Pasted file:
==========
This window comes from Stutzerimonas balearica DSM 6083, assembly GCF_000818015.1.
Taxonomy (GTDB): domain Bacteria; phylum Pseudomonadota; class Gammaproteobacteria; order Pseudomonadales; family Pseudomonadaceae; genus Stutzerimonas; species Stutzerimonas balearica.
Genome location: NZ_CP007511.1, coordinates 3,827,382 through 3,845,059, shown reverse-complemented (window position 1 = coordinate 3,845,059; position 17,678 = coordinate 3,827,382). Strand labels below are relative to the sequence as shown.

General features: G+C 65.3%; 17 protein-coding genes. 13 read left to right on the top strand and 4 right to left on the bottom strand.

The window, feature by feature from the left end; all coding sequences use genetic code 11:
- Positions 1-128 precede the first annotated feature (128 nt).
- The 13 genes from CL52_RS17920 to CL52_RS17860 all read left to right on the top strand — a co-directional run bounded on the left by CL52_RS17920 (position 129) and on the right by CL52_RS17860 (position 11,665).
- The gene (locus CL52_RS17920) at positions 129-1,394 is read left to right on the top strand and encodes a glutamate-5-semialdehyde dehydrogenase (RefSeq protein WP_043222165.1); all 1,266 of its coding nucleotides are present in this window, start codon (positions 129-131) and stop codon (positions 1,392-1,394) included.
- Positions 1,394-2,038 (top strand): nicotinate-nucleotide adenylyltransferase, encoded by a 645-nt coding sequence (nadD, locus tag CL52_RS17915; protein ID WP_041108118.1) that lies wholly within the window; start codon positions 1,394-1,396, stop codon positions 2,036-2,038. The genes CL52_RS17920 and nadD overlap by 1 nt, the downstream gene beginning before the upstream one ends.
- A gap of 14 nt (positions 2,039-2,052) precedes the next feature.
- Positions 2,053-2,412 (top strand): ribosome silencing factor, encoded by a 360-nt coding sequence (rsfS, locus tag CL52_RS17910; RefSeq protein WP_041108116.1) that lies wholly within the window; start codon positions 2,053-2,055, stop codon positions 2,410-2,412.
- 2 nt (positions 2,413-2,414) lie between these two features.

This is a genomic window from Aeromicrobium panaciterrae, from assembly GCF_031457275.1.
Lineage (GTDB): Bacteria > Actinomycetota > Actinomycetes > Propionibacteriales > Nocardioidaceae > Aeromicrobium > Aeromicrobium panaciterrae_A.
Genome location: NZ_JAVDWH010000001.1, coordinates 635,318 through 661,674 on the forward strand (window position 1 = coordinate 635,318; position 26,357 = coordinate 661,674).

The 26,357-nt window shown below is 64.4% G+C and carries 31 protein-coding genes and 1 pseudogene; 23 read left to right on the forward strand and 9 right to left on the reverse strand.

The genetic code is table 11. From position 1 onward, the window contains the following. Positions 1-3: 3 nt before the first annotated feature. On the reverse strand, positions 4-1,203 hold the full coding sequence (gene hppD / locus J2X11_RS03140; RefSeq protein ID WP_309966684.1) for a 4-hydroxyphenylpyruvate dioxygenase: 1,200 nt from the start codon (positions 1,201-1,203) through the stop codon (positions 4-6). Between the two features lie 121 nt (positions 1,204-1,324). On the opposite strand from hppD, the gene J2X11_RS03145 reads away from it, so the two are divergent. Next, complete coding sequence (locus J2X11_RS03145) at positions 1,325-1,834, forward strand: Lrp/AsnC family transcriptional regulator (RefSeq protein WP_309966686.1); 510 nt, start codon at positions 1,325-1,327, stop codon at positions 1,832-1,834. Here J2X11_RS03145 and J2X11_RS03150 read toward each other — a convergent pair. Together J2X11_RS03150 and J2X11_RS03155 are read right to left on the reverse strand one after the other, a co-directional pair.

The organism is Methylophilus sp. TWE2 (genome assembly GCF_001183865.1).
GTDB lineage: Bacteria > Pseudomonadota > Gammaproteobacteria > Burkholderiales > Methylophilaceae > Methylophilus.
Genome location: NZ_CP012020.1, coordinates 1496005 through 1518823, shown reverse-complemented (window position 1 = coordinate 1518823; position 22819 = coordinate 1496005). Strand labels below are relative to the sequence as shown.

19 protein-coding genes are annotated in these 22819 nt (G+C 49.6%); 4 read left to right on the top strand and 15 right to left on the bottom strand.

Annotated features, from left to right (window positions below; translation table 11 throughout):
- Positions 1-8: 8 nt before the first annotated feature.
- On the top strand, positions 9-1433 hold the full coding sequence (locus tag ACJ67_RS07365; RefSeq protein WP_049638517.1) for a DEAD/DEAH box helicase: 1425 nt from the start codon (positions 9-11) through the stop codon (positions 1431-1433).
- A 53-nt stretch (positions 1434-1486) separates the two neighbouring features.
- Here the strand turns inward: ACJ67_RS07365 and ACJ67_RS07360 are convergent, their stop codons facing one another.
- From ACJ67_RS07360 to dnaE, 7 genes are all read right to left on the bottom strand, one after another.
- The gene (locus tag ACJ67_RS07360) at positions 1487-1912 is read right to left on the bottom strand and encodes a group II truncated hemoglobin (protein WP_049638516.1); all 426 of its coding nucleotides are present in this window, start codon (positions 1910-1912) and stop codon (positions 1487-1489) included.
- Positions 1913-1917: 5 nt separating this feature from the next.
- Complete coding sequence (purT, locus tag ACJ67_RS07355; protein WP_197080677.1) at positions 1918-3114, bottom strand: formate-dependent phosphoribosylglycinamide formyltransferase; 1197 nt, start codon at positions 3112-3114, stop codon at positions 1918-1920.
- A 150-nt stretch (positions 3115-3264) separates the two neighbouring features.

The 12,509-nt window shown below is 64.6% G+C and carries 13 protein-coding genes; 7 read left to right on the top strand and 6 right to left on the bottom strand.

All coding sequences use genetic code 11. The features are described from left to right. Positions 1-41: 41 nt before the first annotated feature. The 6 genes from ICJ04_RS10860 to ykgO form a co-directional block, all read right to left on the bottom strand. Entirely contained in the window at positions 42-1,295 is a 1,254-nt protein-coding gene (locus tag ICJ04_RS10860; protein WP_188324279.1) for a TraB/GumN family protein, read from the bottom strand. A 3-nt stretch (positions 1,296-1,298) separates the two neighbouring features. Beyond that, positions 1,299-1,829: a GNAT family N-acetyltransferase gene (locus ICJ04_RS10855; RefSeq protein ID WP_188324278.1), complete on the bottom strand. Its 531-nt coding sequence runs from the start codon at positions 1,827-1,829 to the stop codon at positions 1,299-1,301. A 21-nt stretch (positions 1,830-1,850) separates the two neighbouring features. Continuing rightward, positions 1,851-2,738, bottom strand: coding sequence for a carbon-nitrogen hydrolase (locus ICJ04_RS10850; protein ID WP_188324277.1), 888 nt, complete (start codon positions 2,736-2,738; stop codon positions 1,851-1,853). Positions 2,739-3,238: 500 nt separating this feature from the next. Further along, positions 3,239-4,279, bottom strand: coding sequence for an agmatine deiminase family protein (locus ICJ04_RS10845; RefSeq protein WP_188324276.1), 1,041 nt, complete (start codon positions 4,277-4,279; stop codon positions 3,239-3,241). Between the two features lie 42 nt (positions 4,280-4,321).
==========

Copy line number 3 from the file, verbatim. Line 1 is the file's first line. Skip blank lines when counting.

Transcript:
Genome location: NZ_CP007511.1, coordinates 3,827,382 through 3,845,059, shown reverse-complemented (window position 1 = coordinate 3,845,059; position 17,678 = coordinate 3,827,382). Strand labels below are relative to the sequence as shown.